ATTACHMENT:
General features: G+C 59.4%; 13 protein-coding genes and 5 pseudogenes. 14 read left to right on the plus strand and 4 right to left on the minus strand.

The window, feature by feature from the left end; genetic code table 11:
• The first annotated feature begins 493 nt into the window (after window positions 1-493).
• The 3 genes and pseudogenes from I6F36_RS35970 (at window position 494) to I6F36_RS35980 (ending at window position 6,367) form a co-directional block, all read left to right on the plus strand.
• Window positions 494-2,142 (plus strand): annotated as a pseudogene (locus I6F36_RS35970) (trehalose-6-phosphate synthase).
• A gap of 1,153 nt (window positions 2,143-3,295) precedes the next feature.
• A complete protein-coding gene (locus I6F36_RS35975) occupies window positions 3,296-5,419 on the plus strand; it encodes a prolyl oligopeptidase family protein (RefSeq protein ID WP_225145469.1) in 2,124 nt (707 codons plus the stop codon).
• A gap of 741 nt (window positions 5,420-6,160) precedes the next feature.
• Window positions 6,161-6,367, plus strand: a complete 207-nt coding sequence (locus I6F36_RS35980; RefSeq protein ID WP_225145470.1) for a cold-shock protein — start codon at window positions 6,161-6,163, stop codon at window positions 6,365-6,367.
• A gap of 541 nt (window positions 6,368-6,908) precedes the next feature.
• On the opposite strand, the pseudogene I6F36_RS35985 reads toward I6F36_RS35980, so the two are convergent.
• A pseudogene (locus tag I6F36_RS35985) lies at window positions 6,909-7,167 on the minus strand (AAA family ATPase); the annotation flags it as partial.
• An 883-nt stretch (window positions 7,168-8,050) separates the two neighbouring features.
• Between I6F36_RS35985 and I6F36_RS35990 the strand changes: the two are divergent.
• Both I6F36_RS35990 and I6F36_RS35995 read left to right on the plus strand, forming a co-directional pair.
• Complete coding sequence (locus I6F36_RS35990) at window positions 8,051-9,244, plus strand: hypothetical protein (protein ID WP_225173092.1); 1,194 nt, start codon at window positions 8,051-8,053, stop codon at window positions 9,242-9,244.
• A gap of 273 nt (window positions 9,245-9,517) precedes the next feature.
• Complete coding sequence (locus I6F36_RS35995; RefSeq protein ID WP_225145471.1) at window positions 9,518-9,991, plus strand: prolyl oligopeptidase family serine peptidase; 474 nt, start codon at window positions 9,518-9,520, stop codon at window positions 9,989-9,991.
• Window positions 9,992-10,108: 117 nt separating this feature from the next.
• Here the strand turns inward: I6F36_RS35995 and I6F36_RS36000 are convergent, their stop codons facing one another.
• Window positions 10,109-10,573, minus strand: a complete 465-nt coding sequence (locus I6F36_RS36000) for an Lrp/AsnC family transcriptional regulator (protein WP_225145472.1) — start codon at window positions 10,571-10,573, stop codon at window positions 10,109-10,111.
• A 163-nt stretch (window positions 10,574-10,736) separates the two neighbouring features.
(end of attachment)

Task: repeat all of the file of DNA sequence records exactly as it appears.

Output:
General features: G+C 59.4%; 13 protein-coding genes and 5 pseudogenes. 14 read left to right on the plus strand and 4 right to left on the minus strand.

The window, feature by feature from the left end; genetic code table 11:
• The first annotated feature begins 493 nt into the window (after window positions 1-493).
• The 3 genes and pseudogenes from I6F36_RS35970 (at window position 494) to I6F36_RS35980 (ending at window position 6,367) form a co-directional block, all read left to right on the plus strand.
• Window positions 494-2,142 (plus strand): annotated as a pseudogene (locus I6F36_RS35970) (trehalose-6-phosphate synthase).
• A gap of 1,153 nt (window positions 2,143-3,295) precedes the next feature.
• A complete protein-coding gene (locus I6F36_RS35975) occupies window positions 3,296-5,419 on the plus strand; it encodes a prolyl oligopeptidase family protein (RefSeq protein ID WP_225145469.1) in 2,124 nt (707 codons plus the stop codon).
• A gap of 741 nt (window positions 5,420-6,160) precedes the next feature.
• Window positions 6,161-6,367, plus strand: a complete 207-nt coding sequence (locus I6F36_RS35980; RefSeq protein ID WP_225145470.1) for a cold-shock protein — start codon at window positions 6,161-6,163, stop codon at window positions 6,365-6,367.
• A gap of 541 nt (window positions 6,368-6,908) precedes the next feature.
• On the opposite strand, the pseudogene I6F36_RS35985 reads toward I6F36_RS35980, so the two are convergent.
• A pseudogene (locus tag I6F36_RS35985) lies at window positions 6,909-7,167 on the minus strand (AAA family ATPase); the annotation flags it as partial.
• An 883-nt stretch (window positions 7,168-8,050) separates the two neighbouring features.
• Between I6F36_RS35985 and I6F36_RS35990 the strand changes: the two are divergent.
• Both I6F36_RS35990 and I6F36_RS35995 read left to right on the plus strand, forming a co-directional pair.
• Complete coding sequence (locus I6F36_RS35990) at window positions 8,051-9,244, plus strand: hypothetical protein (protein ID WP_225173092.1); 1,194 nt, start codon at window positions 8,051-8,053, stop codon at window positions 9,242-9,244.
• A gap of 273 nt (window positions 9,245-9,517) precedes the next feature.
• Complete coding sequence (locus I6F36_RS35995; RefSeq protein ID WP_225145471.1) at window positions 9,518-9,991, plus strand: prolyl oligopeptidase family serine peptidase; 474 nt, start codon at window positions 9,518-9,520, stop codon at window positions 9,989-9,991.
• Window positions 9,992-10,108: 117 nt separating this feature from the next.
• Here the strand turns inward: I6F36_RS35995 and I6F36_RS36000 are convergent, their stop codons facing one another.
• Window positions 10,109-10,573, minus strand: a complete 465-nt coding sequence (locus I6F36_RS36000) for an Lrp/AsnC family transcriptional regulator (protein WP_225145472.1) — start codon at window positions 10,571-10,573, stop codon at window positions 10,109-10,111.
• A 163-nt stretch (window positions 10,574-10,736) separates the two neighbouring features.